A bad breakup or divorce can turn your world upside down. The life you’ve known feels shattered. The pain seems bottomless. It can feel hard to function, or “be normal” when you’re so sad. And the swirling questions often have no answers, but gnaw at you constantly nonetheless.
I’ve found for many people dealing with heartbreak, the unanswered questions, or confusion about what to do in different situations, are on their minds constantly. I get many questions from people in the process of trying to get over heartbreak, and I thought I’d take the opportunity to answer some of them today on this episode of the Love, Happiness and Success Podcast.
We’ll be talking through the following breakup questions:
“I was blindsided by my breakup, and feel totally confused about what happened. Should I try to have a ‘closure talk’ with my Ex?”
“I was getting past my breakup, but then learned my Ex started dating someone else. Now I feel devastated all over again. Why do I feel so upset by my Ex’s new relationship, and how do I move on?”
“My Ex moved on quickly. Now I’m struggling with low self esteem after my breakup, and I can’t stop thinking about my Ex. How do I move past this?”
“I have to work with my Ex, and see him flirting with his new love interest who is also a co-worker. I have been feeling anxious and depressed as a result. How do I cope with this terrible breakup situation?”
Listen now to get some advice for how to cope with a breakup, get your confidence and self esteem back, start feeling like yourself again. If YOU have a question for an upcoming episode of the podcast, you can leave it in the comments section of this post, or call 720-433-1110 to leave me a voicemail that I may use on an upcoming episode.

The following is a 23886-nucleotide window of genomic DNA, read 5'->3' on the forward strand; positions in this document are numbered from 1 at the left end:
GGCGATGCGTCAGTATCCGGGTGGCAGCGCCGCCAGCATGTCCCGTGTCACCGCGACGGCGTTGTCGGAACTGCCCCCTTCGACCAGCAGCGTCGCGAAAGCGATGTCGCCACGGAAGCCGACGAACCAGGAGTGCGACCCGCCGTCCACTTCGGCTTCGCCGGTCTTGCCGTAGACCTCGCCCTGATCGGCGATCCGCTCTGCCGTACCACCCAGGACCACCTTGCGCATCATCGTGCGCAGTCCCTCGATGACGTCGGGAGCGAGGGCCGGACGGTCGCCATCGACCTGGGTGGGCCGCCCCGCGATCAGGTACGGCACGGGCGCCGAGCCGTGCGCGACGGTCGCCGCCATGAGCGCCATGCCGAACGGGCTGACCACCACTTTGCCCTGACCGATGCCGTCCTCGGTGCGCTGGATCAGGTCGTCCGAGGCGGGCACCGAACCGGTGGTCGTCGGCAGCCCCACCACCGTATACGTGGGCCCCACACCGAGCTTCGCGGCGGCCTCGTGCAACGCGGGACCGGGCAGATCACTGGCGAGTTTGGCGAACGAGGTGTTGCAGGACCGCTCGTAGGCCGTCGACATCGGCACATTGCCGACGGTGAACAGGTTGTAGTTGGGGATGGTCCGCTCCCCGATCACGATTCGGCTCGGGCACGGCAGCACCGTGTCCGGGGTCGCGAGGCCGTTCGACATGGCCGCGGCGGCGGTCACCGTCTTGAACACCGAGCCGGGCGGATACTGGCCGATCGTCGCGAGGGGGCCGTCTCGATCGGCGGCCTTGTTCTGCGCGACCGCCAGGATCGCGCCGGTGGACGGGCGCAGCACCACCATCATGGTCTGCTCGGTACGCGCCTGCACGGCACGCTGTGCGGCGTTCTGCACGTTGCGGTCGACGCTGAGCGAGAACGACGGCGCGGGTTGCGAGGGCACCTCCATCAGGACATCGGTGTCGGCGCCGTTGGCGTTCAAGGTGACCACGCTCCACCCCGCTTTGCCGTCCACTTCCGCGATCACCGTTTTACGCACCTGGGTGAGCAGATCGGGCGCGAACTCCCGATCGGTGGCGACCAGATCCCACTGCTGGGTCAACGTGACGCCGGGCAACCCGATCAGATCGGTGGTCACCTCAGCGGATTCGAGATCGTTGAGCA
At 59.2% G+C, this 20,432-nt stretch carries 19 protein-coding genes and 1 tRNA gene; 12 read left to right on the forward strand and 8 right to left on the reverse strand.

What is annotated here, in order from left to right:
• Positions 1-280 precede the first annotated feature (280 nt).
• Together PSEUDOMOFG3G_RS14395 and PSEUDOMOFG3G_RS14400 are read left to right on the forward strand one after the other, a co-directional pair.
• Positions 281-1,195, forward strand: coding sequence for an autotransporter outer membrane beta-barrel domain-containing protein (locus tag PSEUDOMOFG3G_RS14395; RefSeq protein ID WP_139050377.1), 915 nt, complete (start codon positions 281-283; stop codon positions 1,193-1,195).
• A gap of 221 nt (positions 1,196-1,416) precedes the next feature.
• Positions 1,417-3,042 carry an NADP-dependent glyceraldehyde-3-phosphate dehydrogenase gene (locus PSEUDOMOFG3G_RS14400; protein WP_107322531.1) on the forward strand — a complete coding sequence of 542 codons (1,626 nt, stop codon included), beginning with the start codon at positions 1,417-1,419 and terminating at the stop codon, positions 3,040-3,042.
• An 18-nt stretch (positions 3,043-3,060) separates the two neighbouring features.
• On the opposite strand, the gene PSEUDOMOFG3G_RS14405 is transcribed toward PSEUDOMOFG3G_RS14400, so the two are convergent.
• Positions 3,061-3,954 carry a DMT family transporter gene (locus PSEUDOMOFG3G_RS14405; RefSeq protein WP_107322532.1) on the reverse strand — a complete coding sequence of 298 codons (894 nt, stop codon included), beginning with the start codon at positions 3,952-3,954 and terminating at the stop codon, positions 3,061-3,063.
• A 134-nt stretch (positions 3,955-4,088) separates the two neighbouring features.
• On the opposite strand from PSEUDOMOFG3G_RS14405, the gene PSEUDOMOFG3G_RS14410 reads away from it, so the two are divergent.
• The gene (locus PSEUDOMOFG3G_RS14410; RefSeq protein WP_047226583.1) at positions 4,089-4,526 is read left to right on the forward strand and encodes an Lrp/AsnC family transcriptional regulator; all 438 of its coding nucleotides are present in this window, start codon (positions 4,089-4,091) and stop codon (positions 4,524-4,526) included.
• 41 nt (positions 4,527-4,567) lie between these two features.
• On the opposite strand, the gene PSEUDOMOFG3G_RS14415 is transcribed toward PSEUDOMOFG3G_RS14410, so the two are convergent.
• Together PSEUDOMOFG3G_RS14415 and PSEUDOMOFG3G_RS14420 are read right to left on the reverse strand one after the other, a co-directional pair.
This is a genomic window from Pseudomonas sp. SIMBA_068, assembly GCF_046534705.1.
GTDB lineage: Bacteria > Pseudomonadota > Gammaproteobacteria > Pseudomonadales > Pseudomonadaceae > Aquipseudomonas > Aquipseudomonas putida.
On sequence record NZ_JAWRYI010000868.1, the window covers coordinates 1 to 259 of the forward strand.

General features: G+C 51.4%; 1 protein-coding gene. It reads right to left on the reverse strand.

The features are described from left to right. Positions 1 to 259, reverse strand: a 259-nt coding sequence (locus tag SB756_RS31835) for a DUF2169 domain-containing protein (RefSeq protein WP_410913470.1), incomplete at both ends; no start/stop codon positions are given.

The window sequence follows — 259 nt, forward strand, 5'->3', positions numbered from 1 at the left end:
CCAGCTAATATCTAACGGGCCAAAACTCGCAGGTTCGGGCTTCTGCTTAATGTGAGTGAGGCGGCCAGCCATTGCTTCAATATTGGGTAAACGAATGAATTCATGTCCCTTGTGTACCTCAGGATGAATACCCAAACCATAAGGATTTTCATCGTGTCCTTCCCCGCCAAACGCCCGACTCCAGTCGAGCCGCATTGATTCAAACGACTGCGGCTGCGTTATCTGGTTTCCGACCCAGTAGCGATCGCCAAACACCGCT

P.S. Did you know that I host a free, online breakup support group on Facebook? This is not a therapy group, but simply a space for you to connect with other people going through a painful breakup. Breakups can be so isolating, but you don’t have to go through this alone. This group is a secret, private group, so no one can see that you’re a member except other members, and your posts will only be viewable to the group. If you’d like to join, please message me via Facebook, and we’ll add you to the group.
Dealing With Heartbreak? Your Breakup Questions, Answered.
by Dr. Lisa Marie Bobby | Love, Happiness & Success
Have you been struggling with intense pain over the end of your relationship? Maybe for longer than your friends and family think you ought to? In my experience, many people struggling with heartbreak worry that something is wrong with them for taking it so hard and “not being able to get over it.” Some breakups are easier to cope with than others. Sometimes, it’s just a break up. Sometimes, you become an “Exaholic.” Learn the difference and how to help yourself move on from an unwanted attachment to another person…
Why Relationships End